Instead of a metal-glass body, the Galaxy S10 Lite is made out of ‘Glastic' which is essentially a combination of glass and plastic. Samsung says that the combination makes the S10 Lite less prone to scratches and dents than handsets with metal-glass construction.
While we haven't put the handset to extreme durability tests, the Galaxy S10 Lite does feel assuring in hands. It is well-made and the design feels long-lasting.
No 3.5mm Headphone Jack And Water-Dust Protection
The Samsung Galaxy S10 Lite lacks the 3.5mm headphone jack. Moreover, Samsung hasn't offered an official IP rating for water-dust resistivity. OnePlus is often criticized for not offering the ingress protection on its devices and now Samsung joins the league.
Like the OnePlus, Samsung has also cited the same reason for skipping the IP ratings. As per the brand, the IP ratings would have increased the price significantly thus killing the whole concept of launching an affordable version of its premium product-lineup. Do you agree? Let us know in comments.
The Galaxy S10 Lite is the most ergonomic big-screen smartphone in its category. It's more comfortable to hold in hands than the OnePlus 7T, Realme X2 Pro and the super heavy Asus ROG Phone II. Despite packing a big 4,500mAh battery cell, the smartphone is unbelievably sleek. Also, the 6.67-inch display doesn't make the S10 Lite unfit for one-hand usage. This is by far the most ergonomic 6.67-inch smartphone in the market, period. The Galaxy S10 Lite is available in Prism White, Prism Black and Prism Blue colour variants.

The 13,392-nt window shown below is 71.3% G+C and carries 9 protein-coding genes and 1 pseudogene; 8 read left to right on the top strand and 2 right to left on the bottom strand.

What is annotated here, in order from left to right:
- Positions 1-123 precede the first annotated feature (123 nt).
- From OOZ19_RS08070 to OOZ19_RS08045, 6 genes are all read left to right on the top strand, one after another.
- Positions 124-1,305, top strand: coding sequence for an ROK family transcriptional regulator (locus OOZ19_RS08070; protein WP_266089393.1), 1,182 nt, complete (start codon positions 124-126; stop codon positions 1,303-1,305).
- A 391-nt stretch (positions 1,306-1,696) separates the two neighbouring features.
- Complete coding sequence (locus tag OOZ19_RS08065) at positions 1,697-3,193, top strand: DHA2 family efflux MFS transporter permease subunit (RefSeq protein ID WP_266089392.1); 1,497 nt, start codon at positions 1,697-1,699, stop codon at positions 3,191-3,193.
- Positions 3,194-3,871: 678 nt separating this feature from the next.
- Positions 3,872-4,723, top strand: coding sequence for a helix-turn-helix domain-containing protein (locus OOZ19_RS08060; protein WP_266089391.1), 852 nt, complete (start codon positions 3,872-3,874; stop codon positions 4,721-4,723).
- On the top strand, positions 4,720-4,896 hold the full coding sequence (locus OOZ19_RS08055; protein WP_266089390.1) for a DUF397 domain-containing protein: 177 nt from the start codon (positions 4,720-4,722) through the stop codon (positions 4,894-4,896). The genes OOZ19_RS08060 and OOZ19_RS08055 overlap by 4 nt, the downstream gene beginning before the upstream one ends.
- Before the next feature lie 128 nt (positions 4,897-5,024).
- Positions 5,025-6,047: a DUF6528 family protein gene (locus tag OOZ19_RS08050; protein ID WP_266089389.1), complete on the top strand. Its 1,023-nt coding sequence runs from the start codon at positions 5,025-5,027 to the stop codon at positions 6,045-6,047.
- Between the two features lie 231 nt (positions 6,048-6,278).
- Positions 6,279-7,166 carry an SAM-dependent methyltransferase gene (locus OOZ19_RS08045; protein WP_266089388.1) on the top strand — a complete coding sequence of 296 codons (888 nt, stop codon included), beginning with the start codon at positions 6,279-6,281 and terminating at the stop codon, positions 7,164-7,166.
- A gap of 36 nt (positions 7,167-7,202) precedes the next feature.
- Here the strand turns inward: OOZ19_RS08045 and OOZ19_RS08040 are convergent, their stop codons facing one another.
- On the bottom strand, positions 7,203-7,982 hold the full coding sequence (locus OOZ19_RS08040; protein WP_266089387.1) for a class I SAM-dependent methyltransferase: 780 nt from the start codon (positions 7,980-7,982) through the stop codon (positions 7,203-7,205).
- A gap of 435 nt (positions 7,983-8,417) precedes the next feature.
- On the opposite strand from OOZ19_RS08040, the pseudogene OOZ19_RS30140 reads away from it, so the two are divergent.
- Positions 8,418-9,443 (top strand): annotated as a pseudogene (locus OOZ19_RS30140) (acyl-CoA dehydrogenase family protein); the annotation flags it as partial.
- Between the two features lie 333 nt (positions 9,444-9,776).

Display: 6.67-inch Super AMOLED FHD+ Display
The Galaxy S10 Lite flaunts a 6.67-inch inch Super AMOLED screen with a Full-HD+ (1080x2400) resolution. The 1080p screen is vivid and brings alive the multimedia content with HDR10+ support. The tall aspect ratio of 20:9 ensures immersive viewing experience while streaming videos or playing games.
Despite a good AMOLED panel, the Galaxy S10 Lite's screen has two shortcomings. Its refresh rate is standard 60Hz, which now feels inferior and honestly dated when compared to the completion. Even a phone priced as low as Rs. 15,000, the Poco X2, offers a 120Hz refresh rate panel. You can read about the Galaxy S10 Lite's display performance in detail here.